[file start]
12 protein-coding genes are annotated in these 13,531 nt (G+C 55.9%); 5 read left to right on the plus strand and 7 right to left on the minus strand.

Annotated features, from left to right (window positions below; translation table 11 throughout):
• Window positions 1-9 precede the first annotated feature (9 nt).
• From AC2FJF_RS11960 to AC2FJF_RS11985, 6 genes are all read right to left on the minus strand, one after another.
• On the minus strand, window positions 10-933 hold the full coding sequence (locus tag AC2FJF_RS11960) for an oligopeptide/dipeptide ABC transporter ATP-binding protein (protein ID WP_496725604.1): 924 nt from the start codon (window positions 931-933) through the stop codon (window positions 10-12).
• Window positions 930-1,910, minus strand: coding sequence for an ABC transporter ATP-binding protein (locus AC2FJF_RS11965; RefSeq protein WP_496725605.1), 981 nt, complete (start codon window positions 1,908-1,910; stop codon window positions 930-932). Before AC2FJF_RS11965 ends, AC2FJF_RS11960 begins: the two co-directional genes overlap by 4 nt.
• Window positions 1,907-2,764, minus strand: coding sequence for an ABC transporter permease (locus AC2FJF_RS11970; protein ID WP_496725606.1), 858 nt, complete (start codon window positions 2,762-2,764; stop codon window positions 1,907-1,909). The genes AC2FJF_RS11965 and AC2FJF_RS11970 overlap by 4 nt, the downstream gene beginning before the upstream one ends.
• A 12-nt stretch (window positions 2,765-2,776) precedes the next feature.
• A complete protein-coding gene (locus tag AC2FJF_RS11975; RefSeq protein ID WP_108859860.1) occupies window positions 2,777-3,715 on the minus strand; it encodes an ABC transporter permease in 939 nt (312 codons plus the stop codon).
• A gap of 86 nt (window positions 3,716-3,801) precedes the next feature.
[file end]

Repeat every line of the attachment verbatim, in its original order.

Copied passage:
12 protein-coding genes are annotated in these 13,531 nt (G+C 55.9%); 5 read left to right on the plus strand and 7 right to left on the minus strand.

Annotated features, from left to right (window positions below; translation table 11 throughout):
• Window positions 1-9 precede the first annotated feature (9 nt).
• From AC2FJF_RS11960 to AC2FJF_RS11985, 6 genes are all read right to left on the minus strand, one after another.
• On the minus strand, window positions 10-933 hold the full coding sequence (locus tag AC2FJF_RS11960) for an oligopeptide/dipeptide ABC transporter ATP-binding protein (protein ID WP_496725604.1): 924 nt from the start codon (window positions 931-933) through the stop codon (window positions 10-12).
• Window positions 930-1,910, minus strand: coding sequence for an ABC transporter ATP-binding protein (locus AC2FJF_RS11965; RefSeq protein WP_496725605.1), 981 nt, complete (start codon window positions 1,908-1,910; stop codon window positions 930-932). Before AC2FJF_RS11965 ends, AC2FJF_RS11960 begins: the two co-directional genes overlap by 4 nt.
• Window positions 1,907-2,764, minus strand: coding sequence for an ABC transporter permease (locus AC2FJF_RS11970; protein ID WP_496725606.1), 858 nt, complete (start codon window positions 2,762-2,764; stop codon window positions 1,907-1,909). The genes AC2FJF_RS11965 and AC2FJF_RS11970 overlap by 4 nt, the downstream gene beginning before the upstream one ends.
• A 12-nt stretch (window positions 2,765-2,776) precedes the next feature.
• A complete protein-coding gene (locus tag AC2FJF_RS11975; RefSeq protein ID WP_108859860.1) occupies window positions 2,777-3,715 on the minus strand; it encodes an ABC transporter permease in 939 nt (312 codons plus the stop codon).
• A gap of 86 nt (window positions 3,716-3,801) precedes the next feature.